A Beginner’s Guide to Managing React State with Hooks

Managing state can be one of the more complex aspects of working with React as beginner.

What data should be managed by state versus props, which components need to access state and where state should live are all questions I ask myself when planning a new React project.

Redux is an alternative for managing state it may be a lot to add for a small or simple project.

While building an app that queries the Spotify API for an artist, based on the user input, it made sense to store that input in state. That input value could be passed to the API, referenced in the UI (“Showing results for: adele”) or elsewhere in the app.

I learned to set up state as an object (state = { key: value}) but did not know this only works in class components! And mine were set up as functional.

Yikes.

I did not want to make the conversion right away, so I did a quick Google search for an alternative. I landed on the useState React Hook and had to give it a try.

Implementation

Hooks are a somewhat mysterious aspect of React. I had not used one until now. Similar to other features in React like componentDidMount, Hooks are built-in, modular functions of React. That’s it!

To get started using the useState Hook, it needs to be imported into your React file.

import React, { useState } from 'react';

Define State

Once useState had been imported into your file, you can create and set state values. For my app, I want to store the input from a text field in state.

Here’s what setting that up looks like:

import React, { useState } from "react";

function App() {
  const [input, setInput] = useState("");
}

What useState does is it sets up a state variable and a function that will update that variable. In my case, the variable is named input and the function that updates input is called setInput. The empty string (“”) within useState is the default value for input.

From my understanding of the Using the State Hook docs, the state variable and it’s update function can be named anything. But, it makes sense to name them what they are/what they do, especially if there are multiple state variables.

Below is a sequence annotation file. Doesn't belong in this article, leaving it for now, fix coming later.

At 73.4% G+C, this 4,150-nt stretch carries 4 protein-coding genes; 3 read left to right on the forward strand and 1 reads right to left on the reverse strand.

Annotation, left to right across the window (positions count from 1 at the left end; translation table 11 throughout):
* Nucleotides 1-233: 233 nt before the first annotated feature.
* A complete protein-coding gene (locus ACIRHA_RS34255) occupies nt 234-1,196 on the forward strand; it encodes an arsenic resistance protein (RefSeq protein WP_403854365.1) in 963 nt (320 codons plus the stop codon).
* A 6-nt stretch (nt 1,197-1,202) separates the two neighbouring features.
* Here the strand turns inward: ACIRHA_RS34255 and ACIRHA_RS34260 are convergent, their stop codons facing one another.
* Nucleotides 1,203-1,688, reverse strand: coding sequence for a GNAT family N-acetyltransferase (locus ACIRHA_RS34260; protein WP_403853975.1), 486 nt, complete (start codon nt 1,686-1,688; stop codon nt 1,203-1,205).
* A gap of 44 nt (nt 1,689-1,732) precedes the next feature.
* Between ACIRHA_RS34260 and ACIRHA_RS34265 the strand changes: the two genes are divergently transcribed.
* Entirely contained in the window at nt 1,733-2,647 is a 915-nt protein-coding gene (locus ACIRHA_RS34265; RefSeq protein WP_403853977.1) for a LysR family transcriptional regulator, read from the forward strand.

Now, we’re ready to access and manipulate state within our app!

Reference State

Since state has been set up outside of a class, we do not need this.state to reference within our app. In the return() statement for App(), input is referenced as {input}.

Given the following example:

import React, { useState } from "react";

function App() {

  const [input, setInput] = useState("")

  // TODO: Write handleOnChange function

  return (
    <main className="App">
        <h1>Search for an artist</h1>

        <form>
            <input type="text" name="input" id="input" onChange={(e) => handleOnChange(e)} />
        </form>

        <h2>Showing results for: "{input}"</h2>
        
    </main>
  );

}

If the current value of the input was “adele”, the h2 tag would render Showing results for: "adele" to the page.

Update State

To update the input variable in state, we’ll use the setState variable we set up earlier.

In the code sample above, you see that the text input field has an onChange event. Each time the value of the text field changes (the user types in the field) a handleOnChange function is fired. This function will house the update function.

setInput could be used inline, but in my case it made more since to separate it into a handleOnChange function, since that function would perform additional operations.

To update state, we call setInput() and pass in the new value that will replace the current state.

Here’s what handleOnChange looks like in my example:

 function handleOnChange(e) {
     setInput(e.target.value)
    // TODO: Perform other operations
}

That’s it. The value of input has been updated.

Recap

To recap everything we’ve done:

  1. We imported useState into our functional component.
  2. Declared state variables *and* a function to update that variable with useState.
  3. Referenced the value of our state variable input in our and rendered on to the page.
  4. Updated input using our setInput function with the new value as the argument

And here’s what our App.js file looks like now:

import React, { useState } from "react";

function App() {

  const [input, setInput] = useState("")

   function handleOnChange(e) {
        
    setInput(e.target.value)

    // TODO: Query the Spotify API with the value of "input"
    }

  return (
    <main className="App">
        <h1>Search for an artist</h1>

        <form>
            <input type="text" name="input" id="input" onChange={(e) => handleOnChange(e)} />
        </form>

        <h2>Showing results for: "{input}"</h2>

        // TODO: Render results of API call to the page
        
    </main>
  );

}

This is the very beginning of what React Hooks can do. There are some limitations, rules and take some getting used to. I highly reccomend reading through their docs on Using the State Hook to see how useState compares to setting state in a class component.

Resources

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